State Plans Banking On Congress Enacting Welfare-Reform Bill
Although it is far from certain that a federal welfare-reform law will be enacted this year, some states are already banking on the short-term financial windfall they would get under the leading plans to give states control over welfare.
Some of the reforms state officials want to implement have gone forward under a waiver process. But several states have incorporated projected dividends from a federal welfare-reform overhaul into their current budget proposals, which could complicate state finances should the federal reforms fail to become law.
"What is tricky and problematic is that those states have assumed block grants and budgeted for those savings," said Jodie Levin-Epstein, a policy analyst at the Center for Law and Social Policy, a Washington-based research group with a liberal orientation. "States have to operate under a balanced budget, so ultimately something could come home to roost."
The fate of federal welfare legislation is tied in to presidential politics in this election year. Republican congressional aides say that party leaders are evaluating whether to blame President Clinton for his veto in January of the GOP-backed welfare-reform bill or to pass a bill the president can sign and tout their achievement during the fall campaigns.
Republican leaders in Congress are now negotiating over how much of a plan submitted recently by the National Governors' Association could be included in a welfare bill that lawmakers may take up later this month. (See Education Week, March 20, 1996.)
The NGA plan, like the earlier Republican bill, would transfer control of most welfare programs to the states through block grants and end guaranteed benefits. Republicans touted their proposals as a way to cut welfare costs, and the revised plans might save money in the long run.
But funding for many of the lump-sum payments would be fixed at the level states received in fiscal 1994, when welfare caseloads were larger than they are today in many states. As states would get more money for fewer welfare recipients, the proposed plan could mean a short-term financial boon for some states, welfare experts say. States could also decide to cut benefits or alter eligibility rules to save more money.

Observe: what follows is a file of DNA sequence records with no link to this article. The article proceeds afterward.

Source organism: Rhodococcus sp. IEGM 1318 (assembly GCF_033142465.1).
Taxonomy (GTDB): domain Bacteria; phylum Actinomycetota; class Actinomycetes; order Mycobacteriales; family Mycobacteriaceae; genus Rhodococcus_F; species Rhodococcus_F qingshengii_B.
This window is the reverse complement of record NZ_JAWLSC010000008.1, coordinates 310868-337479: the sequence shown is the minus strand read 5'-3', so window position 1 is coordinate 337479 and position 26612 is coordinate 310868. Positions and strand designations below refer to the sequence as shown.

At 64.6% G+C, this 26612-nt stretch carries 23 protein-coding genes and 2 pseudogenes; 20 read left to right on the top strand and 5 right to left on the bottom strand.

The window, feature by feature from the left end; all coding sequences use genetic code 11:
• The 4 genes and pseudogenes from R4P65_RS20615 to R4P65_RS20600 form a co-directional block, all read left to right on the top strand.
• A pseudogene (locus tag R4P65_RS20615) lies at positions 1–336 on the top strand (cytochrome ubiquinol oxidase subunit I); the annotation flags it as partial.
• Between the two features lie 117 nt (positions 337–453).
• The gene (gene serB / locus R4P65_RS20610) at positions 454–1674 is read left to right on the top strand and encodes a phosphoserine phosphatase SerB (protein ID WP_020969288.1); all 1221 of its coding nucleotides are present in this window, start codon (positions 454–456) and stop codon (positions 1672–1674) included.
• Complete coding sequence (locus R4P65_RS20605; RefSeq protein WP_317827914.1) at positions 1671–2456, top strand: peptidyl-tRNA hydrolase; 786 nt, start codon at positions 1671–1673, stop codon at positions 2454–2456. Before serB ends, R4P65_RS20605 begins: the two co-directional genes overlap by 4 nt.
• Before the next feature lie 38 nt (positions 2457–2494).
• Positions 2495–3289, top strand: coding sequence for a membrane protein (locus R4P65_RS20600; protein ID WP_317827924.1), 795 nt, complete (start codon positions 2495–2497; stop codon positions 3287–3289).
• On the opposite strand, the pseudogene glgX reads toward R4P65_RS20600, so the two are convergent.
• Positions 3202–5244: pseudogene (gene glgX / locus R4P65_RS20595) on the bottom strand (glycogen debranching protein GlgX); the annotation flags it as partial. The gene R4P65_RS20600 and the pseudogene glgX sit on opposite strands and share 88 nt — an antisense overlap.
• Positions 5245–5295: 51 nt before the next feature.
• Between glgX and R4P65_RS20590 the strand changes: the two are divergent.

Counting the Cash
States are planning to use such additional funds to finance their own welfare-reform programs and help reduce budget shortfalls.
Gov. John Engler of Michigan, who is anticipating a federal dividend of $200 million over what the state would otherwise receive in the current fiscal year, has introduced a budget that would put $150 million into job training and creation of a new state infrastructure to run welfare programs, while banking $50 million to cover future costs.
In California, Gov. Pete Wilson has called for a 4.5 percent cut in state spending on welfare grants, anticipating that increased federal funding would allow the state to maintain current benefit levels.
And Gov. George E. Pataki of New York is proposing to close the state's $4 billion budget deficit partially by relying on more than $2 billion in short-term federal windfalls from reforms in Medicaid and welfare programs.
"We do anticipate getting these changes from Washington," said John Signor, a spokesman for Gov. Pataki. However, he claimed that the New York budget includes a contingency plan to find revenue and savings from other sources should the federal funds fail to come through.
Too Late To Retreat
But even if the financial dividends don't materialize, experts say that states have pushed through too many reforms of public assistance to retreat now.
Since President Clinton took office in 1993, 37 states have received a total of 54 federal waivers allowing them to try new welfare-reform strategies, said Michael Kharfen, a spokesman for the U.S. Department of Health and Human Services.
According to the NGA, 15 states have adopted a "family cap," which bars women from receiving increased benefits if they have more children while receiving welfare payments; seven states now require that teenage parents live at home and stay in school if they are on public assistance; and many states have established work requirements for welfare recipients.
"The activity is not going to stop," said LaDonna Pavetti, a research associate at the Urban Institute, a Washington think tank, who monitors state welfare-reform efforts. "States aren't going to go backwards."
But the biggest changes some states want to make would be stymied if welfare remains a federal entitlement program that guarantees benefits to all eligible applicants. Federal officials have not approved waivers, for example, that would allow states to cut off all benefits to recipients who do not find a job in a specified amount of time. The plan adopted by the Wisconsin legislature last month, for example, would limit benefits to five years.
"A lot of the things we want to do are now prohibited by federal legislation," said Karen Smith, a spokeswoman for Michigan's Family Independence Agency.
Vol. 15, Issue 29